I mean, sure, the lack of said "key and keyhole" obstacles meant that the game was more "open", meaning that one could go through the dungeons in many different orders according to their peference, but still, I feel like the developers could, perhaps, have included some optional sections with said unlockable obstacles, which you'd find on your way to each mandatory part of the game, so you can get back to them later, eager to see what they contain.

In spite of that minor complaint, I'm still very glad I got this game, as it is enjoyable, interesting, deep and simply awesome. Even though it's not as Zelda-like as I expected, it's still worth any action-adventure enthusiast's time, and I couldn't recommend it enough.
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8.8 hrs
Posted: October 18
I picked up Anodyne from for a fourth the regular price and I'm glad I did.

The art style is beautiful and the music is alternatively atmospheric, clever, and fun in all the right places. The windmill in the rainy area is one of the prettiest locations in the game, just for the lovely rain and reflection effects going on nearby; my favorite track plays in the hotel dungeon and has a very Stewart Copeland, Spyro the Dragon feel. I wish more of the game had made use of that style of music, just because.

The characters were charming, funny, and memorable. It's going to take me a long time to forget the wolf on top of the mountain who says he won't hurt you because he isn't like the others, the fisherman I accidentally murdered, and the man on top of the hotel who finds the lit windows of the city beyond to be one of the more beautiful things he's ever seen.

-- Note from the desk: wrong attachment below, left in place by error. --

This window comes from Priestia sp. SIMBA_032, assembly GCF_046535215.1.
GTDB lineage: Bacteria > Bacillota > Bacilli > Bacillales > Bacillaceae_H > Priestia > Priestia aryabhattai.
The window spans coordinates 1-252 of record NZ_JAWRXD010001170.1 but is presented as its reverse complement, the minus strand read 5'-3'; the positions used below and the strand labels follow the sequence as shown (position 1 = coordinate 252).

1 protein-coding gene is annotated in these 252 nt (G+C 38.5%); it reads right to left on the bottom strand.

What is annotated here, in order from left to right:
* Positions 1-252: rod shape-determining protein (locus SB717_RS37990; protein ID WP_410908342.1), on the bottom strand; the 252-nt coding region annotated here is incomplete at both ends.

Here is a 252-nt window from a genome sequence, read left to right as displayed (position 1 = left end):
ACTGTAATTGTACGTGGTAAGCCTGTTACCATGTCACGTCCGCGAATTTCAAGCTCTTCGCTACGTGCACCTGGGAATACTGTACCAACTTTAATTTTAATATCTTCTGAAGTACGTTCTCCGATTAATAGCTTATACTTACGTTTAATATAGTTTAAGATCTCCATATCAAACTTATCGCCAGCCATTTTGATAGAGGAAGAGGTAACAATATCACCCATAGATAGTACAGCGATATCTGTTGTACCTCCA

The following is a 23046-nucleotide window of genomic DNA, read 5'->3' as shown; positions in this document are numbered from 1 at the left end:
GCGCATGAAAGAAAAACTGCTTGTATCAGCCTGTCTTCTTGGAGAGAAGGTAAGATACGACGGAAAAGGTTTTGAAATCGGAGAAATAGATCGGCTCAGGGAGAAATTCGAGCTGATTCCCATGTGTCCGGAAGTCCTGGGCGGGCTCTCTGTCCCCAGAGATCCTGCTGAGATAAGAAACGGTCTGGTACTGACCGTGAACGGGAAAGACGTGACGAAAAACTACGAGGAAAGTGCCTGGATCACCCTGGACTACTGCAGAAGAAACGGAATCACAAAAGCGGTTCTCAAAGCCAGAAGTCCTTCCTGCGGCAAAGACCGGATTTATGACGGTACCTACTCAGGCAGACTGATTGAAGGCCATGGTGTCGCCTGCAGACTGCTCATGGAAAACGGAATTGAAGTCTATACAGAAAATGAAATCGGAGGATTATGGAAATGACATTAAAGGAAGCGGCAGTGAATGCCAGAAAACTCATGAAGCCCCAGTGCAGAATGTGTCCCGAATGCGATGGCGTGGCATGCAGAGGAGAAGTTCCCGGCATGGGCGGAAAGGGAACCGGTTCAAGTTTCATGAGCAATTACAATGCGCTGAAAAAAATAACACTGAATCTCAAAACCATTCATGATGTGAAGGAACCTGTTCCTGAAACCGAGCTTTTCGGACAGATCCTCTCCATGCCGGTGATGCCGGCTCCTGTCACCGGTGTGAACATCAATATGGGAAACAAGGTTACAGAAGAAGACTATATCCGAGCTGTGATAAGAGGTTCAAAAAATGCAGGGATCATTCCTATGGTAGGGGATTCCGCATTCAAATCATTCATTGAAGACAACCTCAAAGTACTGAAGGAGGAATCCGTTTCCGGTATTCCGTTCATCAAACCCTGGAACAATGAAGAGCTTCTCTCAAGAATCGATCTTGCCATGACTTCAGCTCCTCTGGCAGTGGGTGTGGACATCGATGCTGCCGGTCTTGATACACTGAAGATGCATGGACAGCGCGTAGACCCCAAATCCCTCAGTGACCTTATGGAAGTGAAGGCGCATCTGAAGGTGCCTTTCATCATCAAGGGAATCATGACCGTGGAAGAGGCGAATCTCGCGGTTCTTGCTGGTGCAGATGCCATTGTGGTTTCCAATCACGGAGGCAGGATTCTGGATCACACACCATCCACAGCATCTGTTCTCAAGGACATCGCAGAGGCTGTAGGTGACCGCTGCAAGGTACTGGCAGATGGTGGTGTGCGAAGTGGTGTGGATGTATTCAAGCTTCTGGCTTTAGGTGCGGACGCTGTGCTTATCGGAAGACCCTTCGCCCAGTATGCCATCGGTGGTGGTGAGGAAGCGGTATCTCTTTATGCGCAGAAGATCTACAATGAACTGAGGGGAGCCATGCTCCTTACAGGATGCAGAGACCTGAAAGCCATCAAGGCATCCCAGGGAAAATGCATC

The puzzles are variations of kill-everything-in-the-room and press-the-switches, often forcing you to path into certain rooms from a different direction in order to step on an out-of-reach button. They're nothing fancy, but they get the job done and they keep you thinking about how to proceed.

I had fun in my playthrough of Anodyne and if you grew up with the Game Boy-era Legend of Zelda titles the way I did, you'll probably enjoy Anodyne, too. Anodyne is cute. Not $10 cute, in my opinion, but still cute. If you happen to catch it on sale, definitely pick up a copy.

That said...

There's something about the jumping and damage knockback mechanics that make rooms like the following pure agony to play through your first time. That this room occurs almost immediately after the jumping mechanic is introduced only makes it harder on the player.
There often isn't enough of a perspective in Anodyne to really judge where you are in relation to the rest of the world, there are minimal invincibility frames at best when you're actually in the air, and there isn't any forgiveness when you go to touch back down. If your landing is not nearly pixel-perfect, be prepared to take damage, knockback, and/or fall and find yourself obliged to try again. It's a stark contrast from the Roc's Feather in the games that inspired Anodyne, which was the best item in those games precisely because it felt amazing to use. Jumping in Anodyne is anything but.